By Andie Alexander
Andie Alexander earned her B.A. in Religious Studies and History in 2012. She is now working on her M.A. in Religious Studies at CU Boulder. Andie also works as the online Curator for the Culture on the Edge blog.
Last night, as I was gearing up for TGIT, my friend texted me a link to this Buzzfeed article that started going viral. The article featured a photo of a dress (pictured above), that in particular lighting and with a particular perspective, can be viewed as either blue and black or white and gold, or some variation thereon. It’s all over social media, with people posting their opinion versus their friend’s, etc., etc. The original post appeared on Tumblr, and as such, has some amusing comments, namely calling on NASA to resolve the issue.
But the big question of the night: Is the dress blue and black or white and gold?
Buzzfeed even added a poll to the post for each viewer to answer. Now celebrities are posting their definitive decision, as are websites who are doing color-match with Photoshop to prove the actual colors of the dress, including a follow-up Buzzfeed article. The amount of circulation this post has gotten is pretty intriguing. I’ve seen a number of posts with people initially saying, “It’s white and gold!” only to follow up a few minutes later saying, “Now it’s blue and black!”
What strikes me as interesting, though, is not what the colors actually are, but rather the amount of time and effort that has gone into classifying this dress as blue/black or white/gold. Despite all of the work to prove the authentic colors of the dress, the question still remains. That says to me, that it’s really not about the answer at all. It’s about the question. That’s what drives the discourse. Each attempt to define the colors of the dress is just another attempt at classification — or discourse on it. Regardless of what the colors may actually be, everyone has their own perspective — one that’s affected by lighting, angle, etc. The only reason it remains interesting is because it’s not really about the color, but rather how it’s classified by each viewer, for that is where the work really happens.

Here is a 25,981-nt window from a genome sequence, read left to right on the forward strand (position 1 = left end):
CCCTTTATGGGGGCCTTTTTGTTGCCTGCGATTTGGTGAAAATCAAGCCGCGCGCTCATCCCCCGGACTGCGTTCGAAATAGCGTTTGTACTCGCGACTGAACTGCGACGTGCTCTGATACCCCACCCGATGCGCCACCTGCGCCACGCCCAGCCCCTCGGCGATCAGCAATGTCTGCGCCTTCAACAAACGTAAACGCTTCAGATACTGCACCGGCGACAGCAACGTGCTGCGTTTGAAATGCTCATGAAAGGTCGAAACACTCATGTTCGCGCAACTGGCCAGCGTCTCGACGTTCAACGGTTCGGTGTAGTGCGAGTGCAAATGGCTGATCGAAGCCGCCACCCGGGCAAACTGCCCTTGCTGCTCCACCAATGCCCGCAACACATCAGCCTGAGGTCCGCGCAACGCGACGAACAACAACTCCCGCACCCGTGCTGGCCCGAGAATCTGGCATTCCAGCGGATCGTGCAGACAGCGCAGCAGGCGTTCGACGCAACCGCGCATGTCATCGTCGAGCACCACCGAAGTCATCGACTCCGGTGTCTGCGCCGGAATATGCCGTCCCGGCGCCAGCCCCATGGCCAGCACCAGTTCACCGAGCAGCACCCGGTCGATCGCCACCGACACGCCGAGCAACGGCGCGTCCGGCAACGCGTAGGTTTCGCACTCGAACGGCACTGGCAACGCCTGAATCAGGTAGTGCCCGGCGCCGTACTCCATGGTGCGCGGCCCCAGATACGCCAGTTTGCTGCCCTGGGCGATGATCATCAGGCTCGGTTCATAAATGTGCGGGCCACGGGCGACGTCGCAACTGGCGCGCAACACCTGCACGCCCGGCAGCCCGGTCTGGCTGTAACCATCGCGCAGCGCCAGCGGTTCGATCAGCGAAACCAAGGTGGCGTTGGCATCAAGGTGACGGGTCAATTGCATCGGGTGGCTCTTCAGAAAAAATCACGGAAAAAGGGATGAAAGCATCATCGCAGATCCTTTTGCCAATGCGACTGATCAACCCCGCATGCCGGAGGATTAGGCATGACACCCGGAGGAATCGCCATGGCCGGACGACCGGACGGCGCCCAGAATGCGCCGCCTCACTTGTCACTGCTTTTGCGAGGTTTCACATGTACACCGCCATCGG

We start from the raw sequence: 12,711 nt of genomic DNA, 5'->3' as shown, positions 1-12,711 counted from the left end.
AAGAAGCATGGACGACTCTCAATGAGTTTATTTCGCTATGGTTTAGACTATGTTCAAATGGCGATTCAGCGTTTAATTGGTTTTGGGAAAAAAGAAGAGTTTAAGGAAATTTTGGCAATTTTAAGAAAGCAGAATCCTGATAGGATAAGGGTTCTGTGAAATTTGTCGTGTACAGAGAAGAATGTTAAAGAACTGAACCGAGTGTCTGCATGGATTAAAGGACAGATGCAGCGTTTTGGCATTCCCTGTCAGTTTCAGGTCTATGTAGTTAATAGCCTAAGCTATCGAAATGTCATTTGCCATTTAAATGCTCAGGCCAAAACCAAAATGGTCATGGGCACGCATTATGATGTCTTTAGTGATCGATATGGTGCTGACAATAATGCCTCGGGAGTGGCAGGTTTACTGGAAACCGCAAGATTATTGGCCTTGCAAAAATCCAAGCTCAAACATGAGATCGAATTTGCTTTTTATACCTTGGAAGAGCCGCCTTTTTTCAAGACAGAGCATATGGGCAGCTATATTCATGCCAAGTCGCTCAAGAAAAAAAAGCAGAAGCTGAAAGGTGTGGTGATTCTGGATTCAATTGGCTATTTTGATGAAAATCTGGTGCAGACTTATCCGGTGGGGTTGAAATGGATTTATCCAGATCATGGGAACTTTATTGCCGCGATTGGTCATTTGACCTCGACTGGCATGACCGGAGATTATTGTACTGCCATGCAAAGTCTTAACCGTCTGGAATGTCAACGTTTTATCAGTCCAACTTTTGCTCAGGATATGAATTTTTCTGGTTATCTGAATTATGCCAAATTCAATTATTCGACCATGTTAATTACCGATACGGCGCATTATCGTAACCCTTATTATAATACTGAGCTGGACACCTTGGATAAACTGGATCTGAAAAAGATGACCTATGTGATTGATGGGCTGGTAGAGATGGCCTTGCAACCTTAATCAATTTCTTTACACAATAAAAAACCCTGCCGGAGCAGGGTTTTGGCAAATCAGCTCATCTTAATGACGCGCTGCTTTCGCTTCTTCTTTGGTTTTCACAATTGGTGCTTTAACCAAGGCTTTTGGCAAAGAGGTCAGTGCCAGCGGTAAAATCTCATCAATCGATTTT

It reminds me of Steven Ramey’s recent post on strategic labeling with regard to how ISIS is classified — religious or not, Islamic or not, terrorist or not, etc. Ramey argues that our attempts to label anything are often rooted in biases and perspectives that attempt to promote a very particular agenda — i.e., labels aren’t neutral descriptors, but rather are very strategic. While the color of a dress may not carry the same weight as how one classifies ISIS — that’s another post all together — I think it serves well to show how arbitrary classifications really are. Our labels aren’t necessarily based on the “true nature” of something, but instead based on one’s perspective of it. Sure, there’s no real agenda behind labeling this dress as blue or white, but if we can begin to understand that it’s not about the dress but about those doing the labeling, we can approach the issue in a completely different way. And perhaps, if we can do that, we can better understand that our attempts to classify social or religious groups has nothing to do with the authenticity of the classification, despite claims of such, and all to do with those doing the classifying and their own agendas.